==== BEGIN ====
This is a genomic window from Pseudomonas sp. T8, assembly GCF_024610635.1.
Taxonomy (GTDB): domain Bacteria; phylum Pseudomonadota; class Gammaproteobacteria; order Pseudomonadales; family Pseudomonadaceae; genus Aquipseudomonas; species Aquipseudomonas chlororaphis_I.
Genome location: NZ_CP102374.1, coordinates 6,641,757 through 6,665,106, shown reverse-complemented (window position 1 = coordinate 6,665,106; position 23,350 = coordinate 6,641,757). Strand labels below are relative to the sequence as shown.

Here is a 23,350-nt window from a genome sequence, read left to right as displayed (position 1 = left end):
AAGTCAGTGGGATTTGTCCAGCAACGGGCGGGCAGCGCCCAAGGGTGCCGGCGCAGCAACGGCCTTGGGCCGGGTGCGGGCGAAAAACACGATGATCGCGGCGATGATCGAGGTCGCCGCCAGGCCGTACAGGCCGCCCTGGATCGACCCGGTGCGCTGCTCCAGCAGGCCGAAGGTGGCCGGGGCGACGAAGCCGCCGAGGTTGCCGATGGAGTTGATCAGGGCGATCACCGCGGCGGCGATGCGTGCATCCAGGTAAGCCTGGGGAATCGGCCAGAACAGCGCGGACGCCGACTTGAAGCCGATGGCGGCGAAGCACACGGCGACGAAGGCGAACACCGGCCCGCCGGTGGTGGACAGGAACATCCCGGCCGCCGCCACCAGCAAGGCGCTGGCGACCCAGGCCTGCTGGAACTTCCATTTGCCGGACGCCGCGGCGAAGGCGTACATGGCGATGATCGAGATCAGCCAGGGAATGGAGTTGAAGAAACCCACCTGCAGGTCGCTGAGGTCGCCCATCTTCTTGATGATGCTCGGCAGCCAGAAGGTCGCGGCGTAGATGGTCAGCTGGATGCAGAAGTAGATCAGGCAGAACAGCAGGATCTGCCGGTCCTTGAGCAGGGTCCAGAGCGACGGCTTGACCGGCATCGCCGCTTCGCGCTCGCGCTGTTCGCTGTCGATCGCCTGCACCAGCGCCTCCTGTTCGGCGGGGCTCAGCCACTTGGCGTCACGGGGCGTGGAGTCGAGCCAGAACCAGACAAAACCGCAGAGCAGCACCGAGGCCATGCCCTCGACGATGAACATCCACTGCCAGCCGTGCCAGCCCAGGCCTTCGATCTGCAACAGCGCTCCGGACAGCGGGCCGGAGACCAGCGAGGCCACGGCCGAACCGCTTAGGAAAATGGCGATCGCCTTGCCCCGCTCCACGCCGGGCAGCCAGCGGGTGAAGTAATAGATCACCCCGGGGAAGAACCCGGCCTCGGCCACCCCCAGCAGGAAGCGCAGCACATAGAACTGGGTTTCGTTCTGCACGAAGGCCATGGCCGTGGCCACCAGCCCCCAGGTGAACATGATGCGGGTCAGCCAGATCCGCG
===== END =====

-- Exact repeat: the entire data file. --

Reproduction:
This is a genomic window from Pseudomonas sp. T8, assembly GCF_024610635.1.
Taxonomy (GTDB): domain Bacteria; phylum Pseudomonadota; class Gammaproteobacteria; order Pseudomonadales; family Pseudomonadaceae; genus Aquipseudomonas; species Aquipseudomonas chlororaphis_I.
Genome location: NZ_CP102374.1, coordinates 6,641,757 through 6,665,106, shown reverse-complemented (window position 1 = coordinate 6,665,106; position 23,350 = coordinate 6,641,757). Strand labels below are relative to the sequence as shown.

Here is a 23,350-nt window from a genome sequence, read left to right as displayed (position 1 = left end):
AAGTCAGTGGGATTTGTCCAGCAACGGGCGGGCAGCGCCCAAGGGTGCCGGCGCAGCAACGGCCTTGGGCCGGGTGCGGGCGAAAAACACGATGATCGCGGCGATGATCGAGGTCGCCGCCAGGCCGTACAGGCCGCCCTGGATCGACCCGGTGCGCTGCTCCAGCAGGCCGAAGGTGGCCGGGGCGACGAAGCCGCCGAGGTTGCCGATGGAGTTGATCAGGGCGATCACCGCGGCGGCGATGCGTGCATCCAGGTAAGCCTGGGGAATCGGCCAGAACAGCGCGGACGCCGACTTGAAGCCGATGGCGGCGAAGCACACGGCGACGAAGGCGAACACCGGCCCGCCGGTGGTGGACAGGAACATCCCGGCCGCCGCCACCAGCAAGGCGCTGGCGACCCAGGCCTGCTGGAACTTCCATTTGCCGGACGCCGCGGCGAAGGCGTACATGGCGATGATCGAGATCAGCCAGGGAATGGAGTTGAAGAAACCCACCTGCAGGTCGCTGAGGTCGCCCATCTTCTTGATGATGCTCGGCAGCCAGAAGGTCGCGGCGTAGATGGTCAGCTGGATGCAGAAGTAGATCAGGCAGAACAGCAGGATCTGCCGGTCCTTGAGCAGGGTCCAGAGCGACGGCTTGACCGGCATCGCCGCTTCGCGCTCGCGCTGTTCGCTGTCGATCGCCTGCACCAGCGCCTCCTGTTCGGCGGGGCTCAGCCACTTGGCGTCACGGGGCGTGGAGTCGAGCCAGAACCAGACAAAACCGCAGAGCAGCACCGAGGCCATGCCCTCGACGATGAACATCCACTGCCAGCCGTGCCAGCCCAGGCCTTCGATCTGCAACAGCGCTCCGGACAGCGGGCCGGAGACCAGCGAGGCCACGGCCGAACCGCTTAGGAAAATGGCGATCGCCTTGCCCCGCTCCACGCCGGGCAGCCAGCGGGTGAAGTAATAGATCACCCCGGGGAAGAACCCGGCCTCGGCCACCCCCAGCAGGAAGCGCAGCACATAGAACTGGGTTTCGTTCTGCACGAAGGCCATGGCCGTGGCCACCAGCCCCCAGGTGAACATGATGCGGGTCAGCCAGATCCGCG